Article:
Gracie feels like a minor character in her own life story—until a mysterious journal turns her fictional stories into reality.
It’s 1987, and sixteen-year-old Gracie Byrne wishes her life were totally different. Shy and awkward, she has trouble fitting in at her new school, she’s still reeling from her parents’ divorce, and her grandmother Katherine’s Alzheimer’s is getting worse. So when Gracie finds a blank journal in Katherine’s vanity drawer, she begins writing stories about herself—a more popular version of herself, that is. But then the hot guy in her art class describes a dream he had about her—the exact scene she wrote about him in her journal—and Gracie realizes that she can create any reality she wants, from acing tests to winning the attention of her previously indifferent classmates. As her ability to change what is into what she wishes it to be grows stronger, though, Gracie starts to second-guess what’s real—especially when it comes to a budding relationship with her cute neighbor, Tom. This compelling story deftly blends friendship, family, and romance . . . and bends the bounds of reality itself.
About the Author
Shannon Takaoka is the author of the young adult novel Everything I Thought I Knew,which was a 2021 Kansas National Education Association Reading Circle Recommended Title and a 2022 TAYSHAS Reading List Selection. She lives in the San Francisco Bay Area with her family, where she also works as a business writer and editor.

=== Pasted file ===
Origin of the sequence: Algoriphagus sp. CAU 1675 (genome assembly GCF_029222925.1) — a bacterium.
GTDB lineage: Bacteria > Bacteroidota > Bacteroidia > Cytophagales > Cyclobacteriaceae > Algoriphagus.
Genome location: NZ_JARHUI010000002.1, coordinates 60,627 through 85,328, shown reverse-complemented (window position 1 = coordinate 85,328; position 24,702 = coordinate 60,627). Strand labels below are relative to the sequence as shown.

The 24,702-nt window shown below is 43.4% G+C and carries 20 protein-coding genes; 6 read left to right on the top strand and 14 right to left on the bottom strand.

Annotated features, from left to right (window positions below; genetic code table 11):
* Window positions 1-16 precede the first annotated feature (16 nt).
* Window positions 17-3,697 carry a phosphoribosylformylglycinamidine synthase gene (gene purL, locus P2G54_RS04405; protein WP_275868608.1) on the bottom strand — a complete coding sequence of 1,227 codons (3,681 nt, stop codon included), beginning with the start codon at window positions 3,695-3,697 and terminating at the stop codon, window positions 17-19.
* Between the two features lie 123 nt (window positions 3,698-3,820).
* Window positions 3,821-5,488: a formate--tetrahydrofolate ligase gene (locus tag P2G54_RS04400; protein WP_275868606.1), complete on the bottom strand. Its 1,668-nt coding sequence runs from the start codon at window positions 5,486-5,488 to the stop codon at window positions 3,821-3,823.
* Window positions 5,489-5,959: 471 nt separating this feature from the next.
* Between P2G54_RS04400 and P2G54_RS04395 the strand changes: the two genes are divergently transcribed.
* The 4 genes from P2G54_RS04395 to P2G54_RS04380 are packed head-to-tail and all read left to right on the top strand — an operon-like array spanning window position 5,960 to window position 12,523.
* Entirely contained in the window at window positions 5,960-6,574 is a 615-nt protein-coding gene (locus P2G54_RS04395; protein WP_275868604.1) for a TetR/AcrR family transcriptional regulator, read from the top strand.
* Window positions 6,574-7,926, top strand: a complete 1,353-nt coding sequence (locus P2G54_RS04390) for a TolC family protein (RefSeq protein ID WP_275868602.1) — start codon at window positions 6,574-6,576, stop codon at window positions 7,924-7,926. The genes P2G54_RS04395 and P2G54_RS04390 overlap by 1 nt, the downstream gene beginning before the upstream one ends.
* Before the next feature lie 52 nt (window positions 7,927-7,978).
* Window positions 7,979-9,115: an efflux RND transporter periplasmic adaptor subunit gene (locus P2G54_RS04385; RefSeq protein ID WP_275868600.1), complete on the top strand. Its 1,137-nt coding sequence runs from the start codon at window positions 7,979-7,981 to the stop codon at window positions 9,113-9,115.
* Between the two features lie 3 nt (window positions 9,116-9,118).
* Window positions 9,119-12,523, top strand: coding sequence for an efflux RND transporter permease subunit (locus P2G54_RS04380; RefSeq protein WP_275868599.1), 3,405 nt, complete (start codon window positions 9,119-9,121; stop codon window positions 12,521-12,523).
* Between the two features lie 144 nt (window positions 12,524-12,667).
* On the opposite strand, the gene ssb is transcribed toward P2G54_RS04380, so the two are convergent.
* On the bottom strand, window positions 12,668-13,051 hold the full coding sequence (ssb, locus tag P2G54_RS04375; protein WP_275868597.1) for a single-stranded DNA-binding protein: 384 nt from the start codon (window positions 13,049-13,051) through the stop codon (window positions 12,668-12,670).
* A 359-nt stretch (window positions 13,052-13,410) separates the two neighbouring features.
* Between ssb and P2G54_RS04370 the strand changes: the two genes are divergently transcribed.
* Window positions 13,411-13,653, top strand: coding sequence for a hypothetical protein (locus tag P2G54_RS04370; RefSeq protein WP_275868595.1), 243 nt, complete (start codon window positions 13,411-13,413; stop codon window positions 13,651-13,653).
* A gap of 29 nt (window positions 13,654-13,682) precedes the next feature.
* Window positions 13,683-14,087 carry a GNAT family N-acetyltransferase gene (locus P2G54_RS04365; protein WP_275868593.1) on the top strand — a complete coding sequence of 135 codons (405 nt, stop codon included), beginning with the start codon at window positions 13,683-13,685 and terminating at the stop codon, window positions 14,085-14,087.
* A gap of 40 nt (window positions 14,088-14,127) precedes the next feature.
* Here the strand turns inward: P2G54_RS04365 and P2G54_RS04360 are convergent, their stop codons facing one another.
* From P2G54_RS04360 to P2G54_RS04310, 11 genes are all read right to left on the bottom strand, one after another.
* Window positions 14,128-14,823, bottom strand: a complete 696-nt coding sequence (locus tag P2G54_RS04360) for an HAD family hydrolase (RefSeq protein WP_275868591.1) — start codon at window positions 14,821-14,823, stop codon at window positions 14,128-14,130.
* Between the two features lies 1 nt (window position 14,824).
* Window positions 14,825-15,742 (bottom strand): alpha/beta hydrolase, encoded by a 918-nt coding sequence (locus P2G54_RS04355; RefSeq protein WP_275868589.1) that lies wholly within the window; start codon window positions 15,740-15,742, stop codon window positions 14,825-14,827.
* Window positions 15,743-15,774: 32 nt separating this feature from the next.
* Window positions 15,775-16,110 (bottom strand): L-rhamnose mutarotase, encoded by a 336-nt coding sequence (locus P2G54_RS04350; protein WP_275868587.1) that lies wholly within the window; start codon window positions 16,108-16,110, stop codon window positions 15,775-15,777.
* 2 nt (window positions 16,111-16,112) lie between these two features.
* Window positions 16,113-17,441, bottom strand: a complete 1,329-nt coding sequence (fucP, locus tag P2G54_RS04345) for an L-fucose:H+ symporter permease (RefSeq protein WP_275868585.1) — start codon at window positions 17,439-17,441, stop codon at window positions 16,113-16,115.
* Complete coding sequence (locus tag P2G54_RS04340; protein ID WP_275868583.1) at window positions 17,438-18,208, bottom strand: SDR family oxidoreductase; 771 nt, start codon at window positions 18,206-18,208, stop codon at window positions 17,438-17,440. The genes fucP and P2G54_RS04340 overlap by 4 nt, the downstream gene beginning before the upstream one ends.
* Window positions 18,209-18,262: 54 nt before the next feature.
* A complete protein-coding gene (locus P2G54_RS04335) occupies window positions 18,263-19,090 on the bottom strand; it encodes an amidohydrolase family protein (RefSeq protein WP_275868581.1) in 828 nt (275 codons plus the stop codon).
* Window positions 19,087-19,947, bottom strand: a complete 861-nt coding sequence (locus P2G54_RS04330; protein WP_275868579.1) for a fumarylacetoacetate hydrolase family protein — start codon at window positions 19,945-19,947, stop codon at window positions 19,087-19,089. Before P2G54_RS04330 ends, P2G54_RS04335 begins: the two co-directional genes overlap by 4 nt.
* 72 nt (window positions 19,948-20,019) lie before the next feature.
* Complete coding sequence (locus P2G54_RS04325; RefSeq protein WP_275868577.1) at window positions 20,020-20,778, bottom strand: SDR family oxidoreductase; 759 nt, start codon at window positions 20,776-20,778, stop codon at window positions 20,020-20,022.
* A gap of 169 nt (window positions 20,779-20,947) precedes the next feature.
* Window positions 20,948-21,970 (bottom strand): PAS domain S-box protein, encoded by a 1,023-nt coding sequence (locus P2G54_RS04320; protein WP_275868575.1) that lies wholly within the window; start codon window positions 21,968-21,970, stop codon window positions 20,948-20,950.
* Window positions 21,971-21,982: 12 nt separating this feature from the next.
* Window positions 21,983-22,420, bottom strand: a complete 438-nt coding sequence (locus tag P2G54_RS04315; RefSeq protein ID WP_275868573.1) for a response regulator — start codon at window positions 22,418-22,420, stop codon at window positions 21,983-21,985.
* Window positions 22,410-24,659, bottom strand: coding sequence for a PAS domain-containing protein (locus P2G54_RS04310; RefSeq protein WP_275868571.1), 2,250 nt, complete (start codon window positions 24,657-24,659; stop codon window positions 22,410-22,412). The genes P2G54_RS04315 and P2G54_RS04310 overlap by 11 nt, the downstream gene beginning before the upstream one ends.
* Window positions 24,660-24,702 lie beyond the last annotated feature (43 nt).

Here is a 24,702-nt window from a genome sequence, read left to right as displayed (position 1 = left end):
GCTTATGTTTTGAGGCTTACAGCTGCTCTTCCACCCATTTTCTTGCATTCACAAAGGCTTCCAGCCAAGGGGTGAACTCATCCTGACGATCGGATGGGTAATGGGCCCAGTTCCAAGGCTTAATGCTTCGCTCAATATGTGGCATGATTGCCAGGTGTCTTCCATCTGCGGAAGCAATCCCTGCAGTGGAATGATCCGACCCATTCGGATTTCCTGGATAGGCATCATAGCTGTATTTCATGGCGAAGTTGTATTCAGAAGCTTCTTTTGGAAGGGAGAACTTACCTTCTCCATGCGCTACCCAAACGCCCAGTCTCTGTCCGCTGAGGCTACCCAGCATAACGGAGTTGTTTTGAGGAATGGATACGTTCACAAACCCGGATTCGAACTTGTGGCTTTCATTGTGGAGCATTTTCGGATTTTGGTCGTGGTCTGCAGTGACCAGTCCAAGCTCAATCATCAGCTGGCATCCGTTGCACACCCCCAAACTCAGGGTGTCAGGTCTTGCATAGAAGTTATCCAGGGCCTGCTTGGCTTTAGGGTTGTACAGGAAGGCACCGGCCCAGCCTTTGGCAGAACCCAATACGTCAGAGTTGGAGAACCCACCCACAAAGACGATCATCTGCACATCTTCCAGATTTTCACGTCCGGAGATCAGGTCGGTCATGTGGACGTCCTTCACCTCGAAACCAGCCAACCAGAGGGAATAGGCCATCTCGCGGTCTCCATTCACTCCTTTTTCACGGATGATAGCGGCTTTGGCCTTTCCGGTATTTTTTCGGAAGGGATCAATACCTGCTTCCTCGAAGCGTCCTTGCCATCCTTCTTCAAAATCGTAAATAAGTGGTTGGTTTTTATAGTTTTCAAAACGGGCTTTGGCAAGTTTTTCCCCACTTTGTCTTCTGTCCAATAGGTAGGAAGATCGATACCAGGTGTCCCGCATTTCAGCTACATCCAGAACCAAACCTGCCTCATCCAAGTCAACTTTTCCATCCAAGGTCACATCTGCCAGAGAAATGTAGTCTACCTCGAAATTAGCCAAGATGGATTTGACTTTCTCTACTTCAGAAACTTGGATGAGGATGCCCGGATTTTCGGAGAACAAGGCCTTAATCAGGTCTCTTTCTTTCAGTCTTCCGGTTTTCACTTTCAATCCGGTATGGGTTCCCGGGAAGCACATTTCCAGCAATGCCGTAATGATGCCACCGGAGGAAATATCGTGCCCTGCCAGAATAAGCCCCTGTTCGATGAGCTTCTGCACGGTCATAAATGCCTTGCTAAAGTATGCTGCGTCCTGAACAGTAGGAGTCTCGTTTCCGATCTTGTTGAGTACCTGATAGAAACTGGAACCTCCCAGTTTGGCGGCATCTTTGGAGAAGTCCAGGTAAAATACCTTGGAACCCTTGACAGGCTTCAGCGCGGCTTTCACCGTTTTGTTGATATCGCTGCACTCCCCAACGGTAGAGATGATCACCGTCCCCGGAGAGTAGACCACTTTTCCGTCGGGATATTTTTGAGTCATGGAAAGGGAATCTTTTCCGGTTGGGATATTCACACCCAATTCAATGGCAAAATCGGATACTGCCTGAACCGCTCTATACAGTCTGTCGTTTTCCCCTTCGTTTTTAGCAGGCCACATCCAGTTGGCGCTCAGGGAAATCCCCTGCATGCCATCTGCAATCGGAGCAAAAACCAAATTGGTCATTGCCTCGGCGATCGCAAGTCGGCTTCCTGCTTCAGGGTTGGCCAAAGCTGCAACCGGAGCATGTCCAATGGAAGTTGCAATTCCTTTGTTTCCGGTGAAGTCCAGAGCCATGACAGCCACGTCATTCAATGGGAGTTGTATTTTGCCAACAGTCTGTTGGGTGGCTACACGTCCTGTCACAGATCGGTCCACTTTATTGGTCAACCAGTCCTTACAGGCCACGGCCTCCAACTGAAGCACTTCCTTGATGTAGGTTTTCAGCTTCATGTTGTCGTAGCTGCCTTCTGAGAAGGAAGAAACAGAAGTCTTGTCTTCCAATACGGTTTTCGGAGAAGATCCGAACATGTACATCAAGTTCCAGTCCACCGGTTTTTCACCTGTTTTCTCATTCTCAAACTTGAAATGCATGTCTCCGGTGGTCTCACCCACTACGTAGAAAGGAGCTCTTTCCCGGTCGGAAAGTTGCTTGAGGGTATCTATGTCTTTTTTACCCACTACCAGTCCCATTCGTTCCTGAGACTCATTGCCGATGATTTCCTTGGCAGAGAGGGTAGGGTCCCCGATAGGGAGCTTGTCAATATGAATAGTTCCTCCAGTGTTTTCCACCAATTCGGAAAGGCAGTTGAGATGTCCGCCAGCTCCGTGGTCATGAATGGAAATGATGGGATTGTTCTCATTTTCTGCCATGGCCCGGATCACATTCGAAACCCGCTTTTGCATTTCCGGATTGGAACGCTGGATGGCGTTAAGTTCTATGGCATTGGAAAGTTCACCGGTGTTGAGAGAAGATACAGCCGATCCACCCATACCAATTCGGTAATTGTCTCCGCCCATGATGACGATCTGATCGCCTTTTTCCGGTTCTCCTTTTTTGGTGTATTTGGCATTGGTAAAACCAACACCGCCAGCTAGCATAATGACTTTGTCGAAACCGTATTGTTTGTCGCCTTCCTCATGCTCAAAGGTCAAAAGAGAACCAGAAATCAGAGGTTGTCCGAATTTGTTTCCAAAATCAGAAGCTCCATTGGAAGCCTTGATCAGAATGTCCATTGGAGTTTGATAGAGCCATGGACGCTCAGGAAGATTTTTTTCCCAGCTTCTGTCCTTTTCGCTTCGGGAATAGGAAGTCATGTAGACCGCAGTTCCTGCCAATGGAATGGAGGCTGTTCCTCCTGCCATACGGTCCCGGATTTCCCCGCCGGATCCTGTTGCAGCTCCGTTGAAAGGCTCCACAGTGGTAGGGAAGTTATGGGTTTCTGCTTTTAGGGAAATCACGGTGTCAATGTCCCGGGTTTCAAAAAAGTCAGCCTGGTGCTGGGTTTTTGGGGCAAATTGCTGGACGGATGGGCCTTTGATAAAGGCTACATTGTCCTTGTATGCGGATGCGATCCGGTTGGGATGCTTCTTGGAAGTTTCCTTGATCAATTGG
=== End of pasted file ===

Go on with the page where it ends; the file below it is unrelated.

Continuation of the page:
Takaoka skillfully portrays teen interactions, as well as the messiness and love of family members caring for a relative with Alzheimer’s disease. She grounds readers in Gracie’s 1987 world, from an immersive midnight showing of The Rocky Horror Picture Show to Orange Juliuses at the local mall, landline phones, and Aqua Net. . . . A warmhearted story that will resonate with anyone who has ever dreamed of reinventing themselves. —Kirkus Reviews
A 16-year-old realizes that she can alter reality via her journal in this pensive tale by Takaoka. . . Immersive prose effectively conveys the push and pull between honoring one’s self and pursuing one’s desires. Via moments of young love and old loss, and themes of coming back to oneself, Takaoka delivers a moving and emotionally satisfying read. —Publishers Weekly
In Shannon Takaoka’s charming novel The Totally True Story of Gracie Byrne, a struggling girl finds a magical journal that lets her rewrite her own life. . . . The Totally True Story of Gracie Byrne is a delightful coming-of-age novel in which an unhappy girl learns to appreciate the ups and downs of life. —Foreword Reviews